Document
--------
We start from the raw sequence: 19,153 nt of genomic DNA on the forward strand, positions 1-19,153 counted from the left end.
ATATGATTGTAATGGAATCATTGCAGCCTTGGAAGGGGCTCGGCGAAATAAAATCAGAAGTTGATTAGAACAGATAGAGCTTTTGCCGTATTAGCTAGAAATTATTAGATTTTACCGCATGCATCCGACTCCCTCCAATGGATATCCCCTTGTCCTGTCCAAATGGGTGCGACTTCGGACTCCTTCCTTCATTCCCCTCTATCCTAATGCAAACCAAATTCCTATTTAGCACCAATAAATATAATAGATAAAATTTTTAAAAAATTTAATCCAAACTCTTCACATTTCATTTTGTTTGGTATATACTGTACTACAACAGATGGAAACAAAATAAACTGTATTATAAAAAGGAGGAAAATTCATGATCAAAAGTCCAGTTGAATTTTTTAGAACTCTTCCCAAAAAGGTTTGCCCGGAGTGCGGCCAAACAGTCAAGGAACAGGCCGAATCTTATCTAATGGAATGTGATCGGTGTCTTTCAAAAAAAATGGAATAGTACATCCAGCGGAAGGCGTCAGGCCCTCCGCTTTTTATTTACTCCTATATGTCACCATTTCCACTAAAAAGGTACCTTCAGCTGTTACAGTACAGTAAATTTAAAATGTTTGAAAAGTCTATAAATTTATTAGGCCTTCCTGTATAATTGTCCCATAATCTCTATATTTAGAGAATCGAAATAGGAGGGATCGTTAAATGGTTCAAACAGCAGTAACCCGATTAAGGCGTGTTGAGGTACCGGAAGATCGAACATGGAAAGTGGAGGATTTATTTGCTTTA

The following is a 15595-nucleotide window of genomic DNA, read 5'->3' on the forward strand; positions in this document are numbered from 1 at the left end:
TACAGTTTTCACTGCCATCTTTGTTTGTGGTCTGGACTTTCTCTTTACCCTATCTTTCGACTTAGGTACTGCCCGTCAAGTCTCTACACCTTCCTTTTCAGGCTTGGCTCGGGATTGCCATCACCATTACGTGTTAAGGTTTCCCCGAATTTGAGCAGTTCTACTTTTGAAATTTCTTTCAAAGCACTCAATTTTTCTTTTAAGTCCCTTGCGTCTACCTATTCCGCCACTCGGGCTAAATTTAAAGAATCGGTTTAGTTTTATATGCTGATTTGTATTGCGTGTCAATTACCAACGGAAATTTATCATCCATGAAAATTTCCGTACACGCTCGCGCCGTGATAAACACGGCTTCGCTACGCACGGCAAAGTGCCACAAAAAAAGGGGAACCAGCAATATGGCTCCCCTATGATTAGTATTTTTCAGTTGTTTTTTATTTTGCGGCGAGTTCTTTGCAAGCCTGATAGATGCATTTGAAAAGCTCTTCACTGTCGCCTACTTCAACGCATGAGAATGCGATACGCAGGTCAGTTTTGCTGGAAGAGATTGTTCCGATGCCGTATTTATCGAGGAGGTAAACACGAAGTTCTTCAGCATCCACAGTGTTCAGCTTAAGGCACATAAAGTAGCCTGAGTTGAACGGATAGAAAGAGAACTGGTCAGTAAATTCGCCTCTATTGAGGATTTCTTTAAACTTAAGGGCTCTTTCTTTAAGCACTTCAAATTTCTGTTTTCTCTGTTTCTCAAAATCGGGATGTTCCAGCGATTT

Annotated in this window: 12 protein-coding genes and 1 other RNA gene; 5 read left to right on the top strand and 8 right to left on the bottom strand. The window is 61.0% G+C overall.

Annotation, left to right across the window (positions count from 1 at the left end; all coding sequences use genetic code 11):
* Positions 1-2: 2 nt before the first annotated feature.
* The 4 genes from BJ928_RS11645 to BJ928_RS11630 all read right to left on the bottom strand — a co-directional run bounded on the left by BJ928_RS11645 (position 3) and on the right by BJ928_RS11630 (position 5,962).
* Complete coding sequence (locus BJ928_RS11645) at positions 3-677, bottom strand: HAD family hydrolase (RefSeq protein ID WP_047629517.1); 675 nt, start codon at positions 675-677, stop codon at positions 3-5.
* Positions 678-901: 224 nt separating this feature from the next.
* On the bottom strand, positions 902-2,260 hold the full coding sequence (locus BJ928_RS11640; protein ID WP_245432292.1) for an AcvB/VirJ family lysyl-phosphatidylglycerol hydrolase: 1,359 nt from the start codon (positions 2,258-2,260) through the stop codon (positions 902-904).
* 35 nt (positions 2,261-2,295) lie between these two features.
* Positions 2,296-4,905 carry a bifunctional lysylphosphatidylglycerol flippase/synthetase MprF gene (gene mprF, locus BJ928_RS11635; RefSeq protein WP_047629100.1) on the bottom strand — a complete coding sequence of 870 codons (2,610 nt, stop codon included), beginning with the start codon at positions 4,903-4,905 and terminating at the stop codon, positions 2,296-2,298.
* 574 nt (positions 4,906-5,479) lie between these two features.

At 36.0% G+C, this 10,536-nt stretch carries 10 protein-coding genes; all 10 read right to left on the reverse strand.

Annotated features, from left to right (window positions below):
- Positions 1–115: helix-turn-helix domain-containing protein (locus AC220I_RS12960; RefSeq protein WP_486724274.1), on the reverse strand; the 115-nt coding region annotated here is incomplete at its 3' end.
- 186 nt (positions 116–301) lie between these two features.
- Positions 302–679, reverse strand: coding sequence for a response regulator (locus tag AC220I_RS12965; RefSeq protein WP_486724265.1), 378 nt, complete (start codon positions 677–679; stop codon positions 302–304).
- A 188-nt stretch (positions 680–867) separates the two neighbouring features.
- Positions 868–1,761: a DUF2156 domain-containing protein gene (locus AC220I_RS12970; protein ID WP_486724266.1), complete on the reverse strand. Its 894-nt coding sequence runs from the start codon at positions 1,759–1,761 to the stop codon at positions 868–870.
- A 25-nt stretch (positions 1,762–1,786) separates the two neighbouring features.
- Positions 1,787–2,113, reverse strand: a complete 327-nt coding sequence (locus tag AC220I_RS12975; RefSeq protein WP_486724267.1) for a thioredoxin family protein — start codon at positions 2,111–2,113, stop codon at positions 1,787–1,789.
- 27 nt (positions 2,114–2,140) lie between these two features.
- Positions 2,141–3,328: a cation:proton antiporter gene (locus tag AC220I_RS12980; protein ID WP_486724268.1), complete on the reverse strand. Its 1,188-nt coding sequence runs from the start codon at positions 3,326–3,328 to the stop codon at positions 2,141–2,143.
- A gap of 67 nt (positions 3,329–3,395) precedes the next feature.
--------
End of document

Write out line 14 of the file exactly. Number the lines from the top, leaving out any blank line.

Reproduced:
* 574 nt (positions 4,906-5,479) lie between these two features.